When it comes to famous race cars or well-known hot rods, say the Pierson Brothers’ coupe, it’s easy to trace the car’s history through its various owners and accomplishments. But when the car in question is "just an old ’32," then it gets a little trickier. And even though there has always been, after all, a finite number of them out there, you might think finding the history on any particular Deuce wouldn’t be that hard. But that isn’t always the case.
When Tommy Grimes was told about a black ’32 Ford five-window for sale at the 1996 Nationals in Columbus, Ohio, he had to take a look. Just a day earlier he had sold a ’32 Chevy five-window at the show--a car he’d spent five years building into a primered rod--but someone wanted it and Tommy sold it. Back in 1975 when he was in the Air Force, he’d bought a ’34 Chevy and fixed it up but getting married and having two kids meant the coupe had to go. He went through a 16-year dry spell of not owning a hot rod before building his ’32 Chevy, and he didn’t think he’d let that amount of time pass between cars this time around. As a kid he always liked little Deuce coupes, so when he approached the seller of the Ford, he couldn’t pass it up, and soon he drove it all 450 miles home.
Hard to go wrong with a 327. Through the decades, several motor and trans combos have been
Tommy knew the car had a history of being a race car, but he had to dig to get a better picture of its lineage. One of the people he hooked up with was Ron Roberson, the author of the book Middletown Pacemakers: The Story of an Ohio Hot Rod Club. Roberson found some early history on the car, and believes it was built and raced back in the ’50s by Bill Burton. Though Burton has since passed away, Roberson was able to contact one of the original Middletown club members, Roy Palmer, who told him Burton had built the car for the dragstrip in his grandmother’s small garage in Middletown, Ohio, and raced it from 1957-61.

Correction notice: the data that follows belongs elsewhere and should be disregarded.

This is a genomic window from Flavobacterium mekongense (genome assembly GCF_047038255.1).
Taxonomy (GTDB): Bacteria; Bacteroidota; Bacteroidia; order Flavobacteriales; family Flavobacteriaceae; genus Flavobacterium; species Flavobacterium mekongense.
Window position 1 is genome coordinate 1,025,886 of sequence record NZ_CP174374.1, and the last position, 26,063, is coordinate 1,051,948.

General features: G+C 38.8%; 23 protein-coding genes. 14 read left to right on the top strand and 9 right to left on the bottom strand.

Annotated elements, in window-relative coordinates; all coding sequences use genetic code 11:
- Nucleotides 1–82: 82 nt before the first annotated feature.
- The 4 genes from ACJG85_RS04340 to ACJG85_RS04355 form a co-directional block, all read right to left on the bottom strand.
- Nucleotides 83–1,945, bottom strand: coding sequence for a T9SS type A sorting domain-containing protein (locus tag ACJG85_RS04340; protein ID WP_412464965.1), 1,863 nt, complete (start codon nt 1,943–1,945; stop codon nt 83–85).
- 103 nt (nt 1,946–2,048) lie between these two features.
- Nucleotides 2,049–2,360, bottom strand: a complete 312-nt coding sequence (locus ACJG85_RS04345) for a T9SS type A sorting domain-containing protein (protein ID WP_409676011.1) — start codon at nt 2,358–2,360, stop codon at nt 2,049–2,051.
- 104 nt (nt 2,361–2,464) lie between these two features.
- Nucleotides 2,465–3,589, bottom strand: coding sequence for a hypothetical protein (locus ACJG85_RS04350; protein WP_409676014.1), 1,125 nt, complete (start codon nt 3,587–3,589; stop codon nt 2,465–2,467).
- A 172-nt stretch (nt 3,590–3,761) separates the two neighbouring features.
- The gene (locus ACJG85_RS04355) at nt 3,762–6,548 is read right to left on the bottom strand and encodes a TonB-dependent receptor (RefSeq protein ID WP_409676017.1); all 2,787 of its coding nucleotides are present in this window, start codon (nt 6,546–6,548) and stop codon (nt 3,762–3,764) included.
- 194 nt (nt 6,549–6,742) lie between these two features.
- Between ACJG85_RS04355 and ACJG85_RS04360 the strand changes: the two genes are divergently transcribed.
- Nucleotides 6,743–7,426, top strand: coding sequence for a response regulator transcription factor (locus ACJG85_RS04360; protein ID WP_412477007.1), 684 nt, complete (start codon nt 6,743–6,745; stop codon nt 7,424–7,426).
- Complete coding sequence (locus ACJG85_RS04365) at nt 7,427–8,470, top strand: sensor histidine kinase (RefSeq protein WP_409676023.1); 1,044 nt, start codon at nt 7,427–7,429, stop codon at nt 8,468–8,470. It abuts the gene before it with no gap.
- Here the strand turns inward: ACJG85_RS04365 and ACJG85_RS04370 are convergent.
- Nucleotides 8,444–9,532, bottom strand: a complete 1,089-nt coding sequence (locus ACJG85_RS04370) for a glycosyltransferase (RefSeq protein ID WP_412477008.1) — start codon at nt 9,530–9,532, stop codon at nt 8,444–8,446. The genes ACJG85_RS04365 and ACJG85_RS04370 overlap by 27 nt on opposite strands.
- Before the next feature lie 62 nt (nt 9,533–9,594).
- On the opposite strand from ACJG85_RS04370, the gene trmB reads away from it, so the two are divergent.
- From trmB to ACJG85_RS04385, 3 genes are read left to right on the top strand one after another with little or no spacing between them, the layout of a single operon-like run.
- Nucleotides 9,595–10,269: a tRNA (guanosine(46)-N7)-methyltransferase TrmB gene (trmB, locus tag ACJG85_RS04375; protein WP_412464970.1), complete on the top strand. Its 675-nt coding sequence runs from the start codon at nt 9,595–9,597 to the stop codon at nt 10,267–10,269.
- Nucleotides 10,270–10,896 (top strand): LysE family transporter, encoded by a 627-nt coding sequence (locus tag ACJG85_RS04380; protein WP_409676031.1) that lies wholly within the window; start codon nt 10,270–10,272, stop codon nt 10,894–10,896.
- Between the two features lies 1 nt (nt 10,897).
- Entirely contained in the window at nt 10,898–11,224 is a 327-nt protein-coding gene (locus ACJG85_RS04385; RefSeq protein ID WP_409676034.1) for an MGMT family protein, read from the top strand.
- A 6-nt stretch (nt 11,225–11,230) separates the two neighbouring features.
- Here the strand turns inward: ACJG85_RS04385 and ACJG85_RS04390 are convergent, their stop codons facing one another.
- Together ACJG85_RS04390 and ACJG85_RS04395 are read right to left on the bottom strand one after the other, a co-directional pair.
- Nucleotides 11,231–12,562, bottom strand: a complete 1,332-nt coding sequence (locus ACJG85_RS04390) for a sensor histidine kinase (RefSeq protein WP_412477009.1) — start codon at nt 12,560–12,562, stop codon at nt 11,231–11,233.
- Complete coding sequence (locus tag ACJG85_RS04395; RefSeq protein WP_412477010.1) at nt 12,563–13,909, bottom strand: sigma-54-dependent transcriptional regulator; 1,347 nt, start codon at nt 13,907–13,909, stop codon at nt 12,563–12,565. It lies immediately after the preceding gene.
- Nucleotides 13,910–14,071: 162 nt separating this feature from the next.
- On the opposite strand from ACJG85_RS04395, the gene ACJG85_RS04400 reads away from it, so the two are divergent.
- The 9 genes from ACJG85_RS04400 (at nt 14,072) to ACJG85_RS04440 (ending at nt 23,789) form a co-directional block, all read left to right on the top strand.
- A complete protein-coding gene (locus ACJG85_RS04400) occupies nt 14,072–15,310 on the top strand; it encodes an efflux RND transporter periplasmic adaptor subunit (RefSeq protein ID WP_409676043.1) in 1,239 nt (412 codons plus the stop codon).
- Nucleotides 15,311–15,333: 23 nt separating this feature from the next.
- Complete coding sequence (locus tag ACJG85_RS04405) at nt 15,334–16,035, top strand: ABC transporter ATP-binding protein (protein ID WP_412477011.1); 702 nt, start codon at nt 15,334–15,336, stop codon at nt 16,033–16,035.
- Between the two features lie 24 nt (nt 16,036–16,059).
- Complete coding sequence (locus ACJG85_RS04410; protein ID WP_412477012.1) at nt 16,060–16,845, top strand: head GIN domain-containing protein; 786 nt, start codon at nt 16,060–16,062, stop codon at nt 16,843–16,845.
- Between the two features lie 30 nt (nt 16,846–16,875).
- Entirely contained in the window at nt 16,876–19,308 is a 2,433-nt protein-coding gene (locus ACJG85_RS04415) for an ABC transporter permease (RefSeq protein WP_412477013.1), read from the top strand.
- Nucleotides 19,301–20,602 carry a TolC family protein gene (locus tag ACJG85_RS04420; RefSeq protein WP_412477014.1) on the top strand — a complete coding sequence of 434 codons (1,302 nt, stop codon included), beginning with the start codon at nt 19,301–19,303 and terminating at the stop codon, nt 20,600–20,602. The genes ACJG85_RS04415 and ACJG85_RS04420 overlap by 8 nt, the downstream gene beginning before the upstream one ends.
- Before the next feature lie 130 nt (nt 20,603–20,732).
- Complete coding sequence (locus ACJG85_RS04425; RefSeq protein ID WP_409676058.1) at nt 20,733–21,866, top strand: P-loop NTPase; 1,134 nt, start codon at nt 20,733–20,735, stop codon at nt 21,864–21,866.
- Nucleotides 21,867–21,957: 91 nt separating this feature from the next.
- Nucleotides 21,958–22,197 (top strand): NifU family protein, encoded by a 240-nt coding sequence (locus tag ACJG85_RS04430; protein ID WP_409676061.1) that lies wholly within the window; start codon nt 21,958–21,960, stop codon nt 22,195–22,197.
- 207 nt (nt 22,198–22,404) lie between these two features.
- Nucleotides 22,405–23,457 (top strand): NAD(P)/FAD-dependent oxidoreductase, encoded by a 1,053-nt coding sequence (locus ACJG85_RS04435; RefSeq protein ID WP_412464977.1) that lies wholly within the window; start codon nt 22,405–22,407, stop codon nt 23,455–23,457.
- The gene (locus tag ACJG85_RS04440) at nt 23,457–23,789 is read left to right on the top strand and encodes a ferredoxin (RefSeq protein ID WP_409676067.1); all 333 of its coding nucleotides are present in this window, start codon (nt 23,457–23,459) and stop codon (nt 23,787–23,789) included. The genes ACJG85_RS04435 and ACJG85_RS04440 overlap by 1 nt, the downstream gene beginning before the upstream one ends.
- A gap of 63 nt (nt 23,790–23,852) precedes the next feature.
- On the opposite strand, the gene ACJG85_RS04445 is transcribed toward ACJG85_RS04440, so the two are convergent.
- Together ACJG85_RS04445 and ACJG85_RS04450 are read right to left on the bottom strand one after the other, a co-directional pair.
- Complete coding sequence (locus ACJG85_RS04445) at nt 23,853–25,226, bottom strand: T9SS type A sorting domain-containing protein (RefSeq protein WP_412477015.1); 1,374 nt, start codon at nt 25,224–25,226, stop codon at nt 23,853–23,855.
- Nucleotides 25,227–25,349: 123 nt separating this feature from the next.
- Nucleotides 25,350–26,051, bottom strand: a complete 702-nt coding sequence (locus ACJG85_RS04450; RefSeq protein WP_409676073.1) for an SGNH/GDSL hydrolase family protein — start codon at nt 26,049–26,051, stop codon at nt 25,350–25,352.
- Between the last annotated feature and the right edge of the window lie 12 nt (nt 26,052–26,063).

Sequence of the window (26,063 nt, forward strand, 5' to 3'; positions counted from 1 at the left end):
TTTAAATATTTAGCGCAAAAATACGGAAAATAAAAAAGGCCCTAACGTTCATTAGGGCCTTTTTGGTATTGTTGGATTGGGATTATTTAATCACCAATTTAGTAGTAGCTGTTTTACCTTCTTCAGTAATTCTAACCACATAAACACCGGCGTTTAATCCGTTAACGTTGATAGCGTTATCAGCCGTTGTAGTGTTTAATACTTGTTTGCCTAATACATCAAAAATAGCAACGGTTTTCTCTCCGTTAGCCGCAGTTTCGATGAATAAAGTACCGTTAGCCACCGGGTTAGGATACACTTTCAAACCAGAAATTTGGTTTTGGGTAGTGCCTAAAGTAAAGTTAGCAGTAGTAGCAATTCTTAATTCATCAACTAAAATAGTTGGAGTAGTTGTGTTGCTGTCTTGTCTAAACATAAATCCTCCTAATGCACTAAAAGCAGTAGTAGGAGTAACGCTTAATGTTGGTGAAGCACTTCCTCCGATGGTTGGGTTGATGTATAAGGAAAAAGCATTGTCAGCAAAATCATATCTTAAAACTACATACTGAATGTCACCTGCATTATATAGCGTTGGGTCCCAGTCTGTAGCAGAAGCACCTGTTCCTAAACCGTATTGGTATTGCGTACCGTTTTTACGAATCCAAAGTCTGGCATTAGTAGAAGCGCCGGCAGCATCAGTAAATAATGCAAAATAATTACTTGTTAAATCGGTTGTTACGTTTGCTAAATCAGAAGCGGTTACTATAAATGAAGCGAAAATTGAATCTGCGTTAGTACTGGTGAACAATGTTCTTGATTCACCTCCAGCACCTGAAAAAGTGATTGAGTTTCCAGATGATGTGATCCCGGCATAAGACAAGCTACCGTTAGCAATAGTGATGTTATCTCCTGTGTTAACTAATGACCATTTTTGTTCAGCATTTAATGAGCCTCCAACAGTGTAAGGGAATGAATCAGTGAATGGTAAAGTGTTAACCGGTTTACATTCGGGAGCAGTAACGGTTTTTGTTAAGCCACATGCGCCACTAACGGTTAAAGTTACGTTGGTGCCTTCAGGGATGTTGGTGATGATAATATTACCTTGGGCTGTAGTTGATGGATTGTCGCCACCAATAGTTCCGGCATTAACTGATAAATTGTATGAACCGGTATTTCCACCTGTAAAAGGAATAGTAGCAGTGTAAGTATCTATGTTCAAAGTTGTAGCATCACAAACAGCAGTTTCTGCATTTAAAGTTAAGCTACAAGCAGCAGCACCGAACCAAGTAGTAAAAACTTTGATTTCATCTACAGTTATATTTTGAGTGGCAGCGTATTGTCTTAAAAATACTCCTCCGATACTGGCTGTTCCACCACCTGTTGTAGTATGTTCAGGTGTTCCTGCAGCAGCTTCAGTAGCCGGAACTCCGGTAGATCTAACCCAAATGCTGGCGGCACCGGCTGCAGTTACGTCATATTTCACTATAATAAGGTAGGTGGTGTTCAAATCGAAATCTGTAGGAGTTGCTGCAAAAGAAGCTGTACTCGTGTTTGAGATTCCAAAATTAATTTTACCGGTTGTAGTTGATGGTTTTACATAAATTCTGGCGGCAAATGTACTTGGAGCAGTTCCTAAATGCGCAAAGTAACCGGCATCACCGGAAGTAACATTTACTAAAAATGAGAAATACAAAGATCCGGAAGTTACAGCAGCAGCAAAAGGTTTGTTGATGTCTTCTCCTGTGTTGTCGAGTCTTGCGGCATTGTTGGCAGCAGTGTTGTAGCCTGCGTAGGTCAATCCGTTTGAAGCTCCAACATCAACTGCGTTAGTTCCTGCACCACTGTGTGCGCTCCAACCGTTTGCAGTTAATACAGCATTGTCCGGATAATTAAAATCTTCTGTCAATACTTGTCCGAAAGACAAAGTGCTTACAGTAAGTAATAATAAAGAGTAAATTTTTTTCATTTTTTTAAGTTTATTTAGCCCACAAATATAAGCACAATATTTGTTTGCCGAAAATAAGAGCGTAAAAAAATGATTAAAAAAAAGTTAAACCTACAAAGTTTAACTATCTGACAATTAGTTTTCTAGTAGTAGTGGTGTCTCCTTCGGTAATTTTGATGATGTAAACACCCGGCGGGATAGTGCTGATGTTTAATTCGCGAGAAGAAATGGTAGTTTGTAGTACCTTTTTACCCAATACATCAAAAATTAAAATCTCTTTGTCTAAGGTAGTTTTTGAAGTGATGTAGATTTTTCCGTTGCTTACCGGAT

It ran at Thorn Hill, Stout Field, and Beechmont Drag Strip in Cincinnati, and also at the Nationals in Detroit in 1959 (and possibly 1960) under the name Lightning Rod. Though the car had started out with a Flathead, Burton told Palmer a few years back the car had a top speed of 111 mph in the quarter with an Olds V-8.
Burton sold the car around 1961 to another Middletown resident who raced it up into the mid-’60s, after which the car sat for several years. Harold Keister, also from Middletown, bought the car in the late ’70s, and made it street legal.
After a few years on the street, Keister took it apart (around 1981), channeled it 6 inches, added a chromed suicide-mount front axle, replaced the floor and firewall with stainless steel pieces, and louvered the decklid. Another big change was painting the car PPG black, as well as adding a 327 engine that had come out of a ’67 Camaro. At this time the car also had Ansen kidney bean wheels wrapped in big ’n’ little rubber.
In 1993 Keister sold the car to Carl Stevens from Pennsylvania who, in turn, sold it to Tommy Grimes three years later at the Nationals. Over the first few years, Tommy made some minor changes with the wheels, gauges, carbs, and shifter, but, in 2005, decided to make some major changes to it.
Tommy turned the project over to the best fabricator he knows: Roy it ain’t a problem Jordon from Glen Burnie, Maryland. The old stainless firewall was replaced with a repro stocker from Brookville Roadsters, and framehorns were added where they’d been sliced off decades earlier.
When the recessed stainless steel firewall was removed in favor of an unaltered one from B
A Banjo steering wheel is fixed to a Limefire column, and the stock bench seat was used, a
Yes, it’s a driver. Tommy has driven the 1,200-mile round-trip from his home in Maryland t